Now imagine there’s gas leaking near you.   It is getting difficult to breathe.  Any false move could cause the walls to collapse around you.   What do you do?   Call for help? 

Of course not. 

You waste oxygen talking over your "issues."

Ethan and Zack:

Ethan:  "Did you ever really want to be a father to me?  Did you ever care?"

Zach:  "I love you, Son.  I always did."

Kendall and Ryan:

Kendall:  "Ryan, this is your baby!  But do you want me to be happy?  No!  Ever since you lost Greenlee, you’ve wanted me to suffer."

Ryan:  "That’s not true.  I care about you.  You and the baby.  My baby.  My baby that is inside you."

Erica and Josh:

Erica:  "Please, Josh.  Tell me more about your mother."

Josh:  "Why do you care so much about my mother?  Why do you ask so many questions?  Who are you to grill me?  The Great Erica Kane!  The woman who only cares about herself!  I’m nothing to you."

Erica:  "You are something to me, Josh.  More than you know.  It’s something we need to discuss.  Now.  Before it’s too late."

Of course, in typical soap opera fashion, this plotline is being stretched out so it takes up all week.  Today’s episode was especially ridiculous.  Sophia and I laughed up a storm over the show’s bad writing and corny plot gimmicks.

After the show, Sophia had an appointment, so we headed downstairs to the garage.  I live on the third floor of my apartment building, so we took the elevator down.  

As we were passing the second floor, we heard a rumble and the lights went out.

And then the cable snapped.

The elevator went careening down in a free-fall, at what seemed like 200 miles per hour.  Sophia and I held on for dear life,  each knowing that these were our final moments together.  But before it all ended, there was still one remaining issue between us that needed to be resolved:

"Did you ever install Photoshop on my computer?"  Sophia asked.

"Not yet."

"Well, when?  How many times do I have to ask you?"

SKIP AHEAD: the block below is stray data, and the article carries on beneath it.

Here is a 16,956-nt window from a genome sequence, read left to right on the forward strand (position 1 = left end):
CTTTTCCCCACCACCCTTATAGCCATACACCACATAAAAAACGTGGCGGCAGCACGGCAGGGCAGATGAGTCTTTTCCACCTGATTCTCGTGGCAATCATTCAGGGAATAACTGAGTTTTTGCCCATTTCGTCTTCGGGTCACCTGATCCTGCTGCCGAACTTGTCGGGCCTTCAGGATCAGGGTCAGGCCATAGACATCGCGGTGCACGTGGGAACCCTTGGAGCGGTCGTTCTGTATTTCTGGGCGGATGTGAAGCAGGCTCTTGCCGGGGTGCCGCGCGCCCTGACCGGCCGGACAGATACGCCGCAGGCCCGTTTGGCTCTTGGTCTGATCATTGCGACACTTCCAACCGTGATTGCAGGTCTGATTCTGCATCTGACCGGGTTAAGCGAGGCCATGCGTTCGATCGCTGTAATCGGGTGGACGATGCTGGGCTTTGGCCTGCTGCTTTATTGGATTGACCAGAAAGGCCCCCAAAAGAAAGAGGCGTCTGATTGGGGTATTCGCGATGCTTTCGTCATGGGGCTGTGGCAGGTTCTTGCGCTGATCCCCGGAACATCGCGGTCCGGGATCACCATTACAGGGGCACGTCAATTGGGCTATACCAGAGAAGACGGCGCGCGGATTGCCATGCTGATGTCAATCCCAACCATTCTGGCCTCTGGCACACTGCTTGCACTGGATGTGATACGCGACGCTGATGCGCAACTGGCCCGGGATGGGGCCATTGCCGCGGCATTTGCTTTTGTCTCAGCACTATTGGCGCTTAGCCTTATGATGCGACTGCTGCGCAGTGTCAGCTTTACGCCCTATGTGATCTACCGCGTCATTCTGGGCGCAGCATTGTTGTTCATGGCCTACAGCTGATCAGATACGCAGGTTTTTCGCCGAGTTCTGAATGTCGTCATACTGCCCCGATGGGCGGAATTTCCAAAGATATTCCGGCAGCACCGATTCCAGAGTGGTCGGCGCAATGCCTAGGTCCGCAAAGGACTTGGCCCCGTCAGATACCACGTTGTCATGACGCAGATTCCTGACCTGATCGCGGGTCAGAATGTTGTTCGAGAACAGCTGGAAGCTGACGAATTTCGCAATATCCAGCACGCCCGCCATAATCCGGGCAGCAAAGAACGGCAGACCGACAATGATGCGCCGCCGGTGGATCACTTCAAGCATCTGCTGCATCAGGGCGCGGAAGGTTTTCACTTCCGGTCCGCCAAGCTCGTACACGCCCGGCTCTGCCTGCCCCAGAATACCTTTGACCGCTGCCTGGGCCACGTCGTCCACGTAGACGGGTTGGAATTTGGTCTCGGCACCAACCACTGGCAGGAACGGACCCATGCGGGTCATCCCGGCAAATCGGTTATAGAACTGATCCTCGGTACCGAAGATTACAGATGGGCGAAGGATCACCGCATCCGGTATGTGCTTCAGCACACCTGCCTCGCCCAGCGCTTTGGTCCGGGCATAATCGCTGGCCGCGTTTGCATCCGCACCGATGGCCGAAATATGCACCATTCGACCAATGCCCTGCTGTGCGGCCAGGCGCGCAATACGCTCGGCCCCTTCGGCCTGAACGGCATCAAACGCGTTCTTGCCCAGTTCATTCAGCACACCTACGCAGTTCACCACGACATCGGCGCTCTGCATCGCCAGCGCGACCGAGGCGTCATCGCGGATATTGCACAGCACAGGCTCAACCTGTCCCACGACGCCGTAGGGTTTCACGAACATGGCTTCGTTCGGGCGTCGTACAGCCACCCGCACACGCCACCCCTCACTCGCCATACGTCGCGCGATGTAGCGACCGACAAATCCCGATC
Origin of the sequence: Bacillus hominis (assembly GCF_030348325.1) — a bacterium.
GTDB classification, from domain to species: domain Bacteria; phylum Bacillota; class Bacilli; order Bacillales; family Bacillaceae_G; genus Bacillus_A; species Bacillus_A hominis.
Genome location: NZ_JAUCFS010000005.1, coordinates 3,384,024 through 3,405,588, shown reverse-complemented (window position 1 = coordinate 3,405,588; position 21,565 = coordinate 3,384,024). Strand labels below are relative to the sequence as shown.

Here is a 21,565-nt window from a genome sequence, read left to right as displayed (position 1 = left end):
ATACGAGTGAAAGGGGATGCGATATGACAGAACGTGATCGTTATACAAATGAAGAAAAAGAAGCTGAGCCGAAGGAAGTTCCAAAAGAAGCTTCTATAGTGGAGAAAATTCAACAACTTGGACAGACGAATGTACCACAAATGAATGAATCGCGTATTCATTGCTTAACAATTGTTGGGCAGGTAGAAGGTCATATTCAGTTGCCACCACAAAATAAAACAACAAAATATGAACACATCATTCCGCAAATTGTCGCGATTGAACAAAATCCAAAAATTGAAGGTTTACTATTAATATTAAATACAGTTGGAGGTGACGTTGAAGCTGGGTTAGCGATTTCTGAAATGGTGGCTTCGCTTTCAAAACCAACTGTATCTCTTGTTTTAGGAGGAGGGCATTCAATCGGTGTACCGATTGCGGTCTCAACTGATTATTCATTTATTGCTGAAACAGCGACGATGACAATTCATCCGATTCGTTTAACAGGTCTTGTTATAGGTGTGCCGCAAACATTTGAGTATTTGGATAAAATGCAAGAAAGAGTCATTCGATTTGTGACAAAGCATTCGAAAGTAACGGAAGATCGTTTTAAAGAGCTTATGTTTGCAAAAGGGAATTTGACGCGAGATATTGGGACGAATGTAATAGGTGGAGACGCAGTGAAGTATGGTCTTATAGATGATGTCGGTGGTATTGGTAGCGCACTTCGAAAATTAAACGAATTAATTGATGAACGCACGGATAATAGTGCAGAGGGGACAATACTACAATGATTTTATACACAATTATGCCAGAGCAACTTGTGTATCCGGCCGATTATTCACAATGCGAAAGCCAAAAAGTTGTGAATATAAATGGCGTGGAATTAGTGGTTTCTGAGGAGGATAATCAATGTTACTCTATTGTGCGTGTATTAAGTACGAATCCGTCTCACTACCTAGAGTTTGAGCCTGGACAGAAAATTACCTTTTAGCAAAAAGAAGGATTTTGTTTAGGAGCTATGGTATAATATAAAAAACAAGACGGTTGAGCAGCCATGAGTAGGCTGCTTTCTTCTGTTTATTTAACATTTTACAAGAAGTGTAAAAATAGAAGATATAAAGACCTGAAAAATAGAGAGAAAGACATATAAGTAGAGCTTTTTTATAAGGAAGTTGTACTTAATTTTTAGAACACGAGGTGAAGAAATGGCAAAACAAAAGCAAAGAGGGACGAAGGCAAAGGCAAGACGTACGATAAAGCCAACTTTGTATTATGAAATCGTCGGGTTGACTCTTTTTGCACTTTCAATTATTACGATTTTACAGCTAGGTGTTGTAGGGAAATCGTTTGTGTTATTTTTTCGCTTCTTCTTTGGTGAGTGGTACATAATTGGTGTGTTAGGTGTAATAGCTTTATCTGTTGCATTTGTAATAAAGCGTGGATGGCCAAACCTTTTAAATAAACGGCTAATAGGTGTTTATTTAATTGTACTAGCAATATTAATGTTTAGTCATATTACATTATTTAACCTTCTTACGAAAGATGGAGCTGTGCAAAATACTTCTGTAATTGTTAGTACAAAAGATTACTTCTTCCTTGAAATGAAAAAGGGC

"I’ve been busy."

"Blogging is not being busy."

"Look, I’m sorry."

"How many years has it been the same way.  You say you’re going to do things and then you don’t."

"Do you really want to bring this up now?  Right after Valentine’s Day?  We had such a nice time."

"Yeah, you love telling all your readers how wonderful and romantic you are.  Awwww, Neilochka… so sweet.  But do they know you promised me Photoshop a month ago?!"

"OK, so you’re right.  I’m bad.  I’m lousy.  But c’mon, Sophia, let’s not ruin our final moments we have here on Earth."

"OK, you make a good point.  At least we’re communicating here.  I’m sorry, too. "

"You don’t have to be sorry."

"I do.  I just blew up for no reason.  It’s just… PMS."

"Really… or are you just saying that?"

"Really."

"OK, lets just start this falling to our death over again, so we’re nice to each other.  Let’s just talk about something else."

"Fine.  Like what?"

"I have a better idea.  Why don’t we have sex?"

"OK."

"But sex like in the old days.  Before we got married."

"So, you mean bad sex?"

"Be nice."

"Just joking… come here, Neilochka.  Our last time together…"

Sophia pulled me over and we kissed.   Sophia pressed me against the wall.

"Goodbye, Neilochka."

"Goodbye, Sophia."

I paused.

"What is it?,"  Sophia asked.

"I really should say goodbye to all my blogging friends."

"And how are you going to do that?"